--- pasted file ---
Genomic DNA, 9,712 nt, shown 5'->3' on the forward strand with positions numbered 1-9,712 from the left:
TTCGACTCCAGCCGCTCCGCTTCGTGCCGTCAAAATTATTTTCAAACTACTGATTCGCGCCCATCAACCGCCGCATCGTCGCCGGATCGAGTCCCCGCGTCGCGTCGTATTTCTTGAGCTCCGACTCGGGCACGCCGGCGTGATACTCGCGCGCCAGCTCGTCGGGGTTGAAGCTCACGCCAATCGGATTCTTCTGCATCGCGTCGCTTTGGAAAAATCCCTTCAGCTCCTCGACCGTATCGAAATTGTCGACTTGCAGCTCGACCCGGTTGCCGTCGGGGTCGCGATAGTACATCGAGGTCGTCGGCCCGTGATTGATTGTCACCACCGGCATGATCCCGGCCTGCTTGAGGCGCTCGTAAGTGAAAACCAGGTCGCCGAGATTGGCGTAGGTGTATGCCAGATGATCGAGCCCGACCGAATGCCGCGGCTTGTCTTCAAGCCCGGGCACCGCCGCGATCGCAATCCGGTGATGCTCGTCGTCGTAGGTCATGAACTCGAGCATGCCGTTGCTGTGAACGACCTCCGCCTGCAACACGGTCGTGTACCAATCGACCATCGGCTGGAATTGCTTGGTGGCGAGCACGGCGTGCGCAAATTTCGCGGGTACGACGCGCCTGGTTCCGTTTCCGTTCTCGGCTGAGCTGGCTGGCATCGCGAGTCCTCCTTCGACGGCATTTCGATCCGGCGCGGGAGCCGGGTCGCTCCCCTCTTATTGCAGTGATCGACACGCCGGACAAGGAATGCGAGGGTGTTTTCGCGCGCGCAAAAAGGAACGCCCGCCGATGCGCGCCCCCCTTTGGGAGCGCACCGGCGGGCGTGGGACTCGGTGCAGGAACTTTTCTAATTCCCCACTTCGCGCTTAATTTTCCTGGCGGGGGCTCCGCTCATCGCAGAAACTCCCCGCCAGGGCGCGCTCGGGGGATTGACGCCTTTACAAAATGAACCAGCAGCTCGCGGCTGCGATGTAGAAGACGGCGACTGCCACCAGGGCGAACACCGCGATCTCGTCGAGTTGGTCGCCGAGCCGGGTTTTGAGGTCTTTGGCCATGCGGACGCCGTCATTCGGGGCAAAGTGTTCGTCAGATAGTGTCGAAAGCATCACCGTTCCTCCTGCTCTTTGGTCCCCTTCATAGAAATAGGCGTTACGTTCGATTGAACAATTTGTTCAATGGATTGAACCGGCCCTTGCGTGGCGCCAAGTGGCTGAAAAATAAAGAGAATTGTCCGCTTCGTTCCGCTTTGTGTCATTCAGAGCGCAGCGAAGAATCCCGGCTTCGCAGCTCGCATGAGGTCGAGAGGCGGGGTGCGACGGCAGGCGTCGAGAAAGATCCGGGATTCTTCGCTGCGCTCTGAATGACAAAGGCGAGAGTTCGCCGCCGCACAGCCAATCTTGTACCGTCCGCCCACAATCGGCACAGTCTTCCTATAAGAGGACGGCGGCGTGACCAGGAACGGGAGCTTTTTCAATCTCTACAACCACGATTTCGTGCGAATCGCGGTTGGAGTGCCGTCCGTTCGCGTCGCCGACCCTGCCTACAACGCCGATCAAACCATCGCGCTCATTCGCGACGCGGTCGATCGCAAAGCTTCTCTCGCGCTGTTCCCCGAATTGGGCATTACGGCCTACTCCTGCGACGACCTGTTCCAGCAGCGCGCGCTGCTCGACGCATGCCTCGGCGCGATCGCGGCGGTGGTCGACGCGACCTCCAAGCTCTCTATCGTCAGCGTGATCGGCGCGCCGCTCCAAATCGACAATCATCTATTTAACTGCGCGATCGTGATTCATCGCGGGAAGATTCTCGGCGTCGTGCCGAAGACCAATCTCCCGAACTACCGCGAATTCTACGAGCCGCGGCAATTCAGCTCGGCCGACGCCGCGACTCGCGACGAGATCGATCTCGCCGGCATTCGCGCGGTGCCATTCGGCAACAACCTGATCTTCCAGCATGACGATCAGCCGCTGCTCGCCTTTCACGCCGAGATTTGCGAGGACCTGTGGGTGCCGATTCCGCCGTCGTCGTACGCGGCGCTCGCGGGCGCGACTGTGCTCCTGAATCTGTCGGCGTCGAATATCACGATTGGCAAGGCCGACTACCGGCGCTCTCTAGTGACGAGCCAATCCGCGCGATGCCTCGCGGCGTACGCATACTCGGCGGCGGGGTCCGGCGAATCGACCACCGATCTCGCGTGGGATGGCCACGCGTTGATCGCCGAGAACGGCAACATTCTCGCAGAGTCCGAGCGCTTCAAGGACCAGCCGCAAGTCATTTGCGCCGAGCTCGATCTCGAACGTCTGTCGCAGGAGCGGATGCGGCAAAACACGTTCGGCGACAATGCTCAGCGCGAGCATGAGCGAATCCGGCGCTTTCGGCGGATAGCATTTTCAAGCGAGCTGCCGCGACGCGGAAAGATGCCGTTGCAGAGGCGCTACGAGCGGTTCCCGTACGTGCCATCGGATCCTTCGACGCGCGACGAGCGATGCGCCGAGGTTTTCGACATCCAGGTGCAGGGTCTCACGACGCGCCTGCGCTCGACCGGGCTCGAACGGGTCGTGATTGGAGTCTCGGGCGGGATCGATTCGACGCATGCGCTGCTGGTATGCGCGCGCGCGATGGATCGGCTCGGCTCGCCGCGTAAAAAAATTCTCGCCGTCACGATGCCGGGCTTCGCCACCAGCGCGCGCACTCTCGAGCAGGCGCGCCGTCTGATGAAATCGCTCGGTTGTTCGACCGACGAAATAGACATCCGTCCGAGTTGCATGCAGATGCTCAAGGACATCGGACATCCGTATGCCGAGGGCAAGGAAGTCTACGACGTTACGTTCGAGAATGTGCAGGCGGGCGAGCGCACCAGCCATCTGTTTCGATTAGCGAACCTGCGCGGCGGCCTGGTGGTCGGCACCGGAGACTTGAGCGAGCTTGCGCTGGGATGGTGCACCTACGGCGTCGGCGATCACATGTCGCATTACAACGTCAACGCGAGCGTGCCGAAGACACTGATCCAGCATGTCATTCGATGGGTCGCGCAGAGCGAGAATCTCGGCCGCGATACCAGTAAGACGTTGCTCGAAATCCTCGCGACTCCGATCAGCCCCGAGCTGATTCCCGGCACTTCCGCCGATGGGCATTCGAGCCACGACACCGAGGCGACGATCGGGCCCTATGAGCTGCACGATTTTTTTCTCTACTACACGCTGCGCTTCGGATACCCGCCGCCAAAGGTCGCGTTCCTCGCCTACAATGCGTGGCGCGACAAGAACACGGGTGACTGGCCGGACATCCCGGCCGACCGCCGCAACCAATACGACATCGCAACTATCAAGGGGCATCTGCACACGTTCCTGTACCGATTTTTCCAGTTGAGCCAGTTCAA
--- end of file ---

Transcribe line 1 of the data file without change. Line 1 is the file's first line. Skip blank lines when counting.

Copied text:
Genomic DNA, 9,712 nt, shown 5'->3' on the forward strand with positions numbered 1-9,712 from the left: